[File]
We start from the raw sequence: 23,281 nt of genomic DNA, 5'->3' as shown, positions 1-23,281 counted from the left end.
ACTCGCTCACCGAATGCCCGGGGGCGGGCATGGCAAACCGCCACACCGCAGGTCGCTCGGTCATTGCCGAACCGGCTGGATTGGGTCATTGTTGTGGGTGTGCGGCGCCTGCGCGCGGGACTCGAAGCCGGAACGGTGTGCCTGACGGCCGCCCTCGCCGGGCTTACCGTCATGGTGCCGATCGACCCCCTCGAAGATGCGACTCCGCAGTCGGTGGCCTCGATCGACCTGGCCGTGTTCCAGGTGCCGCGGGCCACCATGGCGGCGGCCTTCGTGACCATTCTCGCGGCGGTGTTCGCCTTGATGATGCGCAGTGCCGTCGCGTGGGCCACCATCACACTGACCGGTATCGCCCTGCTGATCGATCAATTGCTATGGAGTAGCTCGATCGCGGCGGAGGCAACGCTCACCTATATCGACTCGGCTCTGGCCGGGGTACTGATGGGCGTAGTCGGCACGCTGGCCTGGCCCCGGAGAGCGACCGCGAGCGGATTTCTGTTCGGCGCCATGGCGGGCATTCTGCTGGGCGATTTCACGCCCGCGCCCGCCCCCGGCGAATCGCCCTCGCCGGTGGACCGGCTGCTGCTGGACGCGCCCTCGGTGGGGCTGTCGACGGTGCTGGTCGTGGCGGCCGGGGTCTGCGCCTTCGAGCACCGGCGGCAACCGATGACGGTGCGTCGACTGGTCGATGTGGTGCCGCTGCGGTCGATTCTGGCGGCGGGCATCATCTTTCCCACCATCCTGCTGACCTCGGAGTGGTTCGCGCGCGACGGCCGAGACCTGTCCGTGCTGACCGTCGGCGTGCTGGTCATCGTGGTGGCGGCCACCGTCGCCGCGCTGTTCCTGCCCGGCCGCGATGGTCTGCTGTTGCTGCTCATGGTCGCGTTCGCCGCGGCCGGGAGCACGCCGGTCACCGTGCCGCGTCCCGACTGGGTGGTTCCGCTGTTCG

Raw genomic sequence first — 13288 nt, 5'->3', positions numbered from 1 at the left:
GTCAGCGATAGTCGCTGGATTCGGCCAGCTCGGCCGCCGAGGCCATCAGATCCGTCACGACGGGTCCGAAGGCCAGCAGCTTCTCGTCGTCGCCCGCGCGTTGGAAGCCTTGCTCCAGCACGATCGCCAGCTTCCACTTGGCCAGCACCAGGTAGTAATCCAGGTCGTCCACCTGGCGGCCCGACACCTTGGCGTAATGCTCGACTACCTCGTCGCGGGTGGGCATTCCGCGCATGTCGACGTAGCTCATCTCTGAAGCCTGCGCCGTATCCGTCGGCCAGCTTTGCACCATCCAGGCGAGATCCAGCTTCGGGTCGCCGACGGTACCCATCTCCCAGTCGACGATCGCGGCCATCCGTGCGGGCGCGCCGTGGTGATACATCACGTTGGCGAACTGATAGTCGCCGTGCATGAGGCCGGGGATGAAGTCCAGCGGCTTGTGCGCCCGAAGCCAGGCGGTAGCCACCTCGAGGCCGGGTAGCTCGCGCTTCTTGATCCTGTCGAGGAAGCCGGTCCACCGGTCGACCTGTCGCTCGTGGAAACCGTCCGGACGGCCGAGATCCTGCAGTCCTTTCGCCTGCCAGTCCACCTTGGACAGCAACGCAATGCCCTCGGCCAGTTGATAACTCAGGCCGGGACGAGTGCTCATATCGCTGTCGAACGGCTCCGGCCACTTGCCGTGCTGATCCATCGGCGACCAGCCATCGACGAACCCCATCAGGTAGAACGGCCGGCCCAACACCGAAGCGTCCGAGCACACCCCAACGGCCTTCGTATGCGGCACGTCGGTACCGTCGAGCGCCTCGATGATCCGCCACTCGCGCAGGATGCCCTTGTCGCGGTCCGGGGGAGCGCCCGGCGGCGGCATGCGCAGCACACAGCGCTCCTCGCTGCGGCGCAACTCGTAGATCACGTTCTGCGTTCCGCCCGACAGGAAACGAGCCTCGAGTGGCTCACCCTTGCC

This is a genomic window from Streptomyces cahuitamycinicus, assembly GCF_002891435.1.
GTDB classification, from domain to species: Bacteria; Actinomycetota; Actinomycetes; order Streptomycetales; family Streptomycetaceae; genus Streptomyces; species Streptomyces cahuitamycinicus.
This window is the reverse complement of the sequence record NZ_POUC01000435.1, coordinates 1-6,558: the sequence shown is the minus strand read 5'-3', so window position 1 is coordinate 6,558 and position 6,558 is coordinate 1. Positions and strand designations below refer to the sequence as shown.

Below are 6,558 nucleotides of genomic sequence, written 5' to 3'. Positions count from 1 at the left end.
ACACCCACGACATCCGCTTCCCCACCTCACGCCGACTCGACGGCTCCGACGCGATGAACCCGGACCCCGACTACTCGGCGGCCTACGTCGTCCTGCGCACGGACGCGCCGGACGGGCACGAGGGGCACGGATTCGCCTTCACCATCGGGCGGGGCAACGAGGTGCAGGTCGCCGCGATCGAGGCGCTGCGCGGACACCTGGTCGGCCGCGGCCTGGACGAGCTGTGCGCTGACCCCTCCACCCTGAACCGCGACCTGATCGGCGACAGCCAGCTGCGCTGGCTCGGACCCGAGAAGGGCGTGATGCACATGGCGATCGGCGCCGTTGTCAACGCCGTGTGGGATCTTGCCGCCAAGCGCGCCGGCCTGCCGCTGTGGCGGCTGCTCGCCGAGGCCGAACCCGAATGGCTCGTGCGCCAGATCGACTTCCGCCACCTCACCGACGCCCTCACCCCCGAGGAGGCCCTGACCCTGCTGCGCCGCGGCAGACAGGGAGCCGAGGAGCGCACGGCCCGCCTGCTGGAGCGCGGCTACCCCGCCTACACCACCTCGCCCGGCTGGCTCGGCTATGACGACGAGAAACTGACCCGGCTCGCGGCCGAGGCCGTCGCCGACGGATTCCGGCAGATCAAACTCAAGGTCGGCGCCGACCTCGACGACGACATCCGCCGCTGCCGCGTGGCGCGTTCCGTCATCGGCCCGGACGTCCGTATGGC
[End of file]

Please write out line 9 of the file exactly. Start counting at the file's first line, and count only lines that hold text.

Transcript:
ACACCCACGACATCCGCTTCCCCACCTCACGCCGACTCGACGGCTCCGACGCGATGAACCCGGACCCCGACTACTCGGCGGCCTACGTCGTCCTGCGCACGGACGCGCCGGACGGGCACGAGGGGCACGGATTCGCCTTCACCATCGGGCGGGGCAACGAGGTGCAGGTCGCCGCGATCGAGGCGCTGCGCGGACACCTGGTCGGCCGCGGCCTGGACGAGCTGTGCGCTGACCCCTCCACCCTGAACCGCGACCTGATCGGCGACAGCCAGCTGCGCTGGCTCGGACCCGAGAAGGGCGTGATGCACATGGCGATCGGCGCCGTTGTCAACGCCGTGTGGGATCTTGCCGCCAAGCGCGCCGGCCTGCCGCTGTGGCGGCTGCTCGCCGAGGCCGAACCCGAATGGCTCGTGCGCCAGATCGACTTCCGCCACCTCACCGACGCCCTCACCCCCGAGGAGGCCCTGACCCTGCTGCGCCGCGGCAGACAGGGAGCCGAGGAGCGCACGGCCCGCCTGCTGGAGCGCGGCTACCCCGCCTACACCACCTCGCCCGGCTGGCTCGGCTATGACGACGAGAAACTGACCCGGCTCGCGGCCGAGGCCGTCGCCGACGGATTCCGGCAGATCAAACTCAAGGTCGGCGCCGACCTCGACGACGACATCCGCCGCTGCCGCGTGGCGCGTTCCGTCATCGGCCCGGACGTCCGTATGGC